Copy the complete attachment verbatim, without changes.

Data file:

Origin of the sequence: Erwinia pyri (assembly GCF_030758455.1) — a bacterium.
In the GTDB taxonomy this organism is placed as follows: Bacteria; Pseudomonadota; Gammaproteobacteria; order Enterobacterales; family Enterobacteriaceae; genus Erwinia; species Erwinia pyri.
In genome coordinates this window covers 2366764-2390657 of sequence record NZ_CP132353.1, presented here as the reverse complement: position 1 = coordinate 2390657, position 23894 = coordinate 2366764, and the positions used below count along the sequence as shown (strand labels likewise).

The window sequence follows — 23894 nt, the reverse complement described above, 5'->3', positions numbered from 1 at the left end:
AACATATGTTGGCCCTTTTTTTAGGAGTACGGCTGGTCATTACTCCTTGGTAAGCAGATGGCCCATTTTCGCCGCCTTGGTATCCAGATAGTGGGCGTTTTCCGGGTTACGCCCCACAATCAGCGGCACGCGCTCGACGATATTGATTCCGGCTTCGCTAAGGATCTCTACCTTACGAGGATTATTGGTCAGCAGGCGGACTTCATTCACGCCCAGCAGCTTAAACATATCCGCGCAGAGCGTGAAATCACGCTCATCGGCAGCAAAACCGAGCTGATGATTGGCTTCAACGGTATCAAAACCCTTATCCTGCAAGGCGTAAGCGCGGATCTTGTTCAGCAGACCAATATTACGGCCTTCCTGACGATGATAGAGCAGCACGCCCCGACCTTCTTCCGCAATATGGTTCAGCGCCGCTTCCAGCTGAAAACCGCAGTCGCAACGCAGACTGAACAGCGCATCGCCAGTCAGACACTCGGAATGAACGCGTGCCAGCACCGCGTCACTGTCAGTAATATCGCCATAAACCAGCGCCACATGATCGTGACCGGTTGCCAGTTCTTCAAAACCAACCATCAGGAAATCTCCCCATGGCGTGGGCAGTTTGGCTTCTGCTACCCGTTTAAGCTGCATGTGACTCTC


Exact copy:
Origin of the sequence: Erwinia pyri (assembly GCF_030758455.1) — a bacterium.
In the GTDB taxonomy this organism is placed as follows: Bacteria; Pseudomonadota; Gammaproteobacteria; order Enterobacterales; family Enterobacteriaceae; genus Erwinia; species Erwinia pyri.
In genome coordinates this window covers 2366764-2390657 of sequence record NZ_CP132353.1, presented here as the reverse complement: position 1 = coordinate 2390657, position 23894 = coordinate 2366764, and the positions used below count along the sequence as shown (strand labels likewise).

The window sequence follows — 23894 nt, the reverse complement described above, 5'->3', positions numbered from 1 at the left end:
AACATATGTTGGCCCTTTTTTTAGGAGTACGGCTGGTCATTACTCCTTGGTAAGCAGATGGCCCATTTTCGCCGCCTTGGTATCCAGATAGTGGGCGTTTTCCGGGTTACGCCCCACAATCAGCGGCACGCGCTCGACGATATTGATTCCGGCTTCGCTAAGGATCTCTACCTTACGAGGATTATTGGTCAGCAGGCGGACTTCATTCACGCCCAGCAGCTTAAACATATCCGCGCAGAGCGTGAAATCACGCTCATCGGCAGCAAAACCGAGCTGATGATTGGCTTCAACGGTATCAAAACCCTTATCCTGCAAGGCGTAAGCGCGGATCTTGTTCAGCAGACCAATATTACGGCCTTCCTGACGATGATAGAGCAGCACGCCCCGACCTTCTTCCGCAATATGGTTCAGCGCCGCTTCCAGCTGAAAACCGCAGTCGCAACGCAGACTGAACAGCGCATCGCCAGTCAGACACTCGGAATGAACGCGTGCCAGCACCGCGTCACTGTCAGTAATATCGCCATAAACCAGCGCCACATGATCGTGACCGGTTGCCAGTTCTTCAAAACCAACCATCAGGAAATCTCCCCATGGCGTGGGCAGTTTGGCTTCTGCTACCCGTTTAAGCTGCATGTGACTCTC